I’ve been in denial, and drowning because of it. No, I didn’t fall off a barge into an Egyptian river. I failed to acknowledge my age’s impact on my current job search. I’m north of fifty and south of sixty, the age where, when I was younger, professionals had been respected and sought after for their wisdom and experience. That was then, this is now, and I should have known better.
In 1985, when I worked in a corporate advertising department, I saw that change starting to happen. The VP of Advertising had just come out of a meeting with the corporate suits and out of the blue told me: “Steve, wait until you’re fifty. No one wants to work with you and your career is dead.” I assumed that because he was at that age, he had been turned down for a promotion or had been looking for a new job. “You’ve got to be kidding. Who wouldn’t hire someone with your experience?” I responded. He shook his head. “No one.” I was convinced he was wrong, but as it turns out I’m the one who’s wrong. I’ve seen it when I apply for jobs and my skills match the requirements line by line but I get no calls. I’ve the confidence and abilities that go with experience but if all things are even, the younger candidate wins. There’s a reluctance to hire someone who may be more expensive or is close to retirement, and the people making the hiring decisions are younger. They’re not going to hire their parents.
For me that couldn’t be further from the truth. I don’t feel any less energetic or less creative than I was when I was younger. I’m current with the trends and technology in marketing and advertising because I love the business. Plus, I’m not expensive. I do feel like a person who experiences a near-death event, floating above a lifeless body. Instead of doctors there are job-board searches on websites that post the same jobs with obituary-like listings where job applications go to die. Paper cover letters float by HR people who need keywords to make decisions. Beyond my grasp are thousands of dollars worth of freelance projects that can save me, but all are waiting for something. Strewn on the bed are my self-promotional postcards and on the medical monitoring screens, my marketing emails blink and disappear leaving an “Unsubscribe” message. On the room’s TV, my website goes unnoticed by everyone in the room. I’m alive, of course, but it’s this career near-death scenario that scares me.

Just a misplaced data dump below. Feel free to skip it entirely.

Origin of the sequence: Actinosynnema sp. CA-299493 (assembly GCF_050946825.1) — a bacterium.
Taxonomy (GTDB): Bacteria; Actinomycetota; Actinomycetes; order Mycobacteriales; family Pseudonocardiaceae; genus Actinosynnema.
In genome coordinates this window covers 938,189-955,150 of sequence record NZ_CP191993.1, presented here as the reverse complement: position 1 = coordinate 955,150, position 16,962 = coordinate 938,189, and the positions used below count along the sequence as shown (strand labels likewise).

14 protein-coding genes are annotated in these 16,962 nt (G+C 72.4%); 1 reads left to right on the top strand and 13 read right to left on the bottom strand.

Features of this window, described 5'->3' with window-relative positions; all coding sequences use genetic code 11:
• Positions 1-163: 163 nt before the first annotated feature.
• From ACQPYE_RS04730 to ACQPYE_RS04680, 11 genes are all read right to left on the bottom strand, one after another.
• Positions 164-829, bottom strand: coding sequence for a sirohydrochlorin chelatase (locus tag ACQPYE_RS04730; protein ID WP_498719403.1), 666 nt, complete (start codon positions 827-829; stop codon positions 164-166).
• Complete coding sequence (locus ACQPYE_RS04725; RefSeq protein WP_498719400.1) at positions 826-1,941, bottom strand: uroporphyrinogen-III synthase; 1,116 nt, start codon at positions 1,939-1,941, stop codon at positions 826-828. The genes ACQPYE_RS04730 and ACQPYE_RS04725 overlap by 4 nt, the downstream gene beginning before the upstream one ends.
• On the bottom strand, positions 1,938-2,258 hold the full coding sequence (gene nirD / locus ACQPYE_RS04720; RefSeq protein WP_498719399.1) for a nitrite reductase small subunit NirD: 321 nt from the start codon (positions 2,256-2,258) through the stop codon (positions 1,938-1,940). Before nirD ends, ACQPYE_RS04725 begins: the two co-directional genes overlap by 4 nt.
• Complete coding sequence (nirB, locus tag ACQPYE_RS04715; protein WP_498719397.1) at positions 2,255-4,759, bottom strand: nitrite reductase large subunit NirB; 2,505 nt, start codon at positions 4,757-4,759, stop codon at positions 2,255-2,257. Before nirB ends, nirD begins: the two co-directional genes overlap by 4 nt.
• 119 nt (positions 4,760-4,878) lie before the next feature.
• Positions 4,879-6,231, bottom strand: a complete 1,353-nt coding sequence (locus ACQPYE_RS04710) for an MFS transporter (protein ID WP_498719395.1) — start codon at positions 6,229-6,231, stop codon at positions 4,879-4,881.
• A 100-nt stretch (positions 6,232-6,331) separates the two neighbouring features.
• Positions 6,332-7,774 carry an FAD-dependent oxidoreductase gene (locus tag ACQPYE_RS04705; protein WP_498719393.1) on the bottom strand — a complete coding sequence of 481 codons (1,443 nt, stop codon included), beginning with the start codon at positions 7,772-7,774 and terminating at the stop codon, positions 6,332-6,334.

Sadly, the highlight of my job hunting day is retrieving the mail. Recently an edition of Newsweek arrived and as I was walking back to the house while reading the cover, the headline made me groan. “The Beached White Male…He Had a Big Job, a Big Office, a Big Bonus. Now He’s All Washed Up and Doesn’t Have a Freakin’ Prayer.” It was illustrated with an image of an executive face down on a beach. I should have rolled the magazine up, handed it to someone, and had them beat me about the head until I was unconscious, which would have been better than reading the article. But I read it, and a wave of depression washed over me. I started to sob and that became an all-out cry. I had felt isolated and alone until the article slapped me around. Not to knock me out, but to wake me up. I realized that even though the author could have easily had me in mind as the subject, it was more about the masses…the hundreds of thousands of middle-aged men like me who are experiencing the same job issues.
Women say that one feels better after letting it all out, which I did. Maybe I should cry more often—or maybe not. But I stopped feeling sorry for myself because I can’t go back in time. I’m making a renewed effort to deal with the present by tweaking my resume, rewriting cover letters, working on new emails and self-promotions, and looking into volunteering and networking more. I’m putting together a blog and hoping to do more art and design work for the fun of it. I’ll keep applying to job openings and if a miracle happens, it happens. What it will take is for an employer with the enlightenment to hire an inexperienced recruit out of college to apply that same enlightenment to the experienced one over fifty.
Steve James owned and creative directed an advertising and design studio in Buffalo, NY with the un-snappy name of SteveJamesDesign, Inc. Steve and his family now live in Indianapolis where he worked as a Creative Director and he is currently in transition, flux, metamorphosis, segue, or whatever looking for work is now called.
Pavone Marketing Group, Inc.
Social Content Manager
Albany, New York
Sr. Art Director
Pavone Marketing Group, Inc.
Lipman Hearne Inc
Digital Design Specialist
Iron Mountains, LLC
International Marketing Manager
Virginia Tourism Corporation
Fairfax Station, Virginia
Associate Director, Marketing
Columbia College Alumni Affairs and Developement
New York, New York
New Media Jobs